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Most election commentators are men. This project is trying to help change that.

MSNBC president Phil Griffin and Morning Joe host Joe Scarborough.
MSNBC president Phil Griffin and Morning Joe host Joe Scarborough.
Frederick M. Brown/Getty Images

Advocates for media diversity are trying something different this election cycle: They're going to publish data about the gender balance of commentators on the six highest-rated cable news shows, every week from now until November, in hopes of pressuring networks to do better.

Who Talks?, a project of GenderAvenger in partnership with the Rutgers University Center for American Women and Politics (CAWP) and the Women’s Media Center, will monitor six morning and primetime cable shows: CNN's New Day and Anderson Cooper 360, Fox News's Fox & Friends and The Kelly File, and MSNBC's Morning Joe and The Rachel Maddow Show.

"With women seeking the nation’s highest office and key executive and legislative roles around the country, it’s essential to learn who’s translating and explaining national politics and whether women analysts are at the table contributing to the conversation," CAWP director Debbie Walsh said in a statement.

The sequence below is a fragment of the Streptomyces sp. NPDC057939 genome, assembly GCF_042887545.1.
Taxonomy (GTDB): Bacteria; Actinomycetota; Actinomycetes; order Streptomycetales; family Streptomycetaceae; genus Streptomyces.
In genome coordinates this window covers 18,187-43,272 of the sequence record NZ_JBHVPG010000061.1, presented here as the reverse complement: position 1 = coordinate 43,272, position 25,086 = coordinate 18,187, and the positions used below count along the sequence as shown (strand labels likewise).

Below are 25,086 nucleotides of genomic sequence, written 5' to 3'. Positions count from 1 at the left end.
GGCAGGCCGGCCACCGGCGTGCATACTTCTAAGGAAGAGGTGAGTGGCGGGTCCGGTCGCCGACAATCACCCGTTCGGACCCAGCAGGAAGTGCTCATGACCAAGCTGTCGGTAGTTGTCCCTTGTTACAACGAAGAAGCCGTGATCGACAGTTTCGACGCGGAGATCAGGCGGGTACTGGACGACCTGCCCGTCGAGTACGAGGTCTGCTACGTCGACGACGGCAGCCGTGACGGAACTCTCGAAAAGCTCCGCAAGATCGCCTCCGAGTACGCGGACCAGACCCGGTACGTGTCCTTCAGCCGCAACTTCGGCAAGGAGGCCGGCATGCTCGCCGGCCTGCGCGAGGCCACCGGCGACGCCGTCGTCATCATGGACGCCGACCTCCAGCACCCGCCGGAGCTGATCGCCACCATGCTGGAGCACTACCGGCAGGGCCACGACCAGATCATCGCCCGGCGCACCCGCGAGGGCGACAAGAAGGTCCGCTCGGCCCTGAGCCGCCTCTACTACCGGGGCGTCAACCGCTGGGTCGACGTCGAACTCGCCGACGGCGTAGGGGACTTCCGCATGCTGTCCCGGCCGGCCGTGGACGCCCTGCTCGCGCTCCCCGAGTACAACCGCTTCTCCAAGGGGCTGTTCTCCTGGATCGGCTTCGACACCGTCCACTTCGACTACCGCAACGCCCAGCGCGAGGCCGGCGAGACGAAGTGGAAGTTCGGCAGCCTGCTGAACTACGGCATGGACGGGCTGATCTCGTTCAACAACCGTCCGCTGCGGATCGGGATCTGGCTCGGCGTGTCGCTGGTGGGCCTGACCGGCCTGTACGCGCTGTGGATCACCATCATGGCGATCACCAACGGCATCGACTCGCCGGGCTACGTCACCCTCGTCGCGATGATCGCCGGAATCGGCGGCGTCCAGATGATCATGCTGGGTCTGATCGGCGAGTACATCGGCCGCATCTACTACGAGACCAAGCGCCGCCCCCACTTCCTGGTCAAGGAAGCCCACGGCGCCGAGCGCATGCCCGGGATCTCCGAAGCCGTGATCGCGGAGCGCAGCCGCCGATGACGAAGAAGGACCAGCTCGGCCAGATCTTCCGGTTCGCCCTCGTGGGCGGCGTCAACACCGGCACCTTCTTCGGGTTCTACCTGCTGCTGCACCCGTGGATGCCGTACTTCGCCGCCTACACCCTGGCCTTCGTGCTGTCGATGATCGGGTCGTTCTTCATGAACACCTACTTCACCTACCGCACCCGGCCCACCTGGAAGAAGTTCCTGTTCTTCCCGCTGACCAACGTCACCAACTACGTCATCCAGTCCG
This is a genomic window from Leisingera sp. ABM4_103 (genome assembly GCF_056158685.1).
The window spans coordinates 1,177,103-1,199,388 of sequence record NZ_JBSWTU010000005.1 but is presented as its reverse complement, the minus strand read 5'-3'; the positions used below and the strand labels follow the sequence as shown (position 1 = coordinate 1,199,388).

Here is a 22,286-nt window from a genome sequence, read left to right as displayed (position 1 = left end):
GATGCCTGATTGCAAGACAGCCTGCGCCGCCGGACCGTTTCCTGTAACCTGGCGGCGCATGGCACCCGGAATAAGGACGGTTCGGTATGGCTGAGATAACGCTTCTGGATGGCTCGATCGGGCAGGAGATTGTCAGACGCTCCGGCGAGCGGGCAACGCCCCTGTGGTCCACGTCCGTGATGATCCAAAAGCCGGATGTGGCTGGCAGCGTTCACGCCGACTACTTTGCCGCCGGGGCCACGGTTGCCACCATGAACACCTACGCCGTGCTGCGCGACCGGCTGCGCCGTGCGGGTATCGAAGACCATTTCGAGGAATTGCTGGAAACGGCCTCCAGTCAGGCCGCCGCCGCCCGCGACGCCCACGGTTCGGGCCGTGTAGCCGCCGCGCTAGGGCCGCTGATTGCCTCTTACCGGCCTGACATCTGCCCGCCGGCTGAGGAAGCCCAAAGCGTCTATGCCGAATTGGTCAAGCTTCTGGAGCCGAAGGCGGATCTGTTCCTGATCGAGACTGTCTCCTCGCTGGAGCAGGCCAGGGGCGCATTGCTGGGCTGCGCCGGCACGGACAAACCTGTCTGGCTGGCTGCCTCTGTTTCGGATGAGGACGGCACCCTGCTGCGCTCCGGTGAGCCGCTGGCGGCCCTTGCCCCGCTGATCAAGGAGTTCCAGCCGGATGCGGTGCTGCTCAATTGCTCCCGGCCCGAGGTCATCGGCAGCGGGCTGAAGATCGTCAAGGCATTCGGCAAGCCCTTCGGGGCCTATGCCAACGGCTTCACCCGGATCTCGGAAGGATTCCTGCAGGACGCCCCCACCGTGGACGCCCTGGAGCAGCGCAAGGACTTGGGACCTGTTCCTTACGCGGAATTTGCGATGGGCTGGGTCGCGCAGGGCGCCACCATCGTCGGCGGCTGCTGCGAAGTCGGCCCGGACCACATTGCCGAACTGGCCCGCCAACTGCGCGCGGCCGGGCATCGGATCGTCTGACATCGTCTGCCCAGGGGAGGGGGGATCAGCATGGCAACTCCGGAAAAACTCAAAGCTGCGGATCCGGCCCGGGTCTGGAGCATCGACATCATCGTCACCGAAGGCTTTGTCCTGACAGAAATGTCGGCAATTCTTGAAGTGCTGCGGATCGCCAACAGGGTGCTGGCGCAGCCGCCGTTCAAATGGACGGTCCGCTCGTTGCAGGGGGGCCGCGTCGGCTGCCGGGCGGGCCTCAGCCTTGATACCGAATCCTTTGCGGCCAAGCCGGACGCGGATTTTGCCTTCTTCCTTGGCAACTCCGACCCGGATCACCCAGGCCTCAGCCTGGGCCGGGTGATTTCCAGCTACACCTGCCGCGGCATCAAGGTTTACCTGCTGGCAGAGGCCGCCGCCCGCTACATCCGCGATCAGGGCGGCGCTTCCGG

Indeed, when you turn on cable news to find out what's going on in the world, chances are that the person telling you about it will be a white man. Women and people of color are underrepresented as guests on cable news in general, and women are called on far less often than men to discuss issues like foreign policy or the economy.

Who Talks? is going to focus on election coverage and commentary, tracking how frequently women are brought on to discuss the 2016 election.

Here are the first results, from the week of February 29 to March 4:

Who Talks? Mostly men. GenderAvenger

Anderson Cooper did by far the best, with a nearly even gender split of 51 percent male to 49 percent female.

Both Fox shows, Fox & Friends and The Kelly File, did equally poorly — just 14 percent of their guest commentators were women. Morning Joe didn't fare much better, with 17 percent women.

We'll keep an eye on the results and see how the networks fare as the election cycle continues.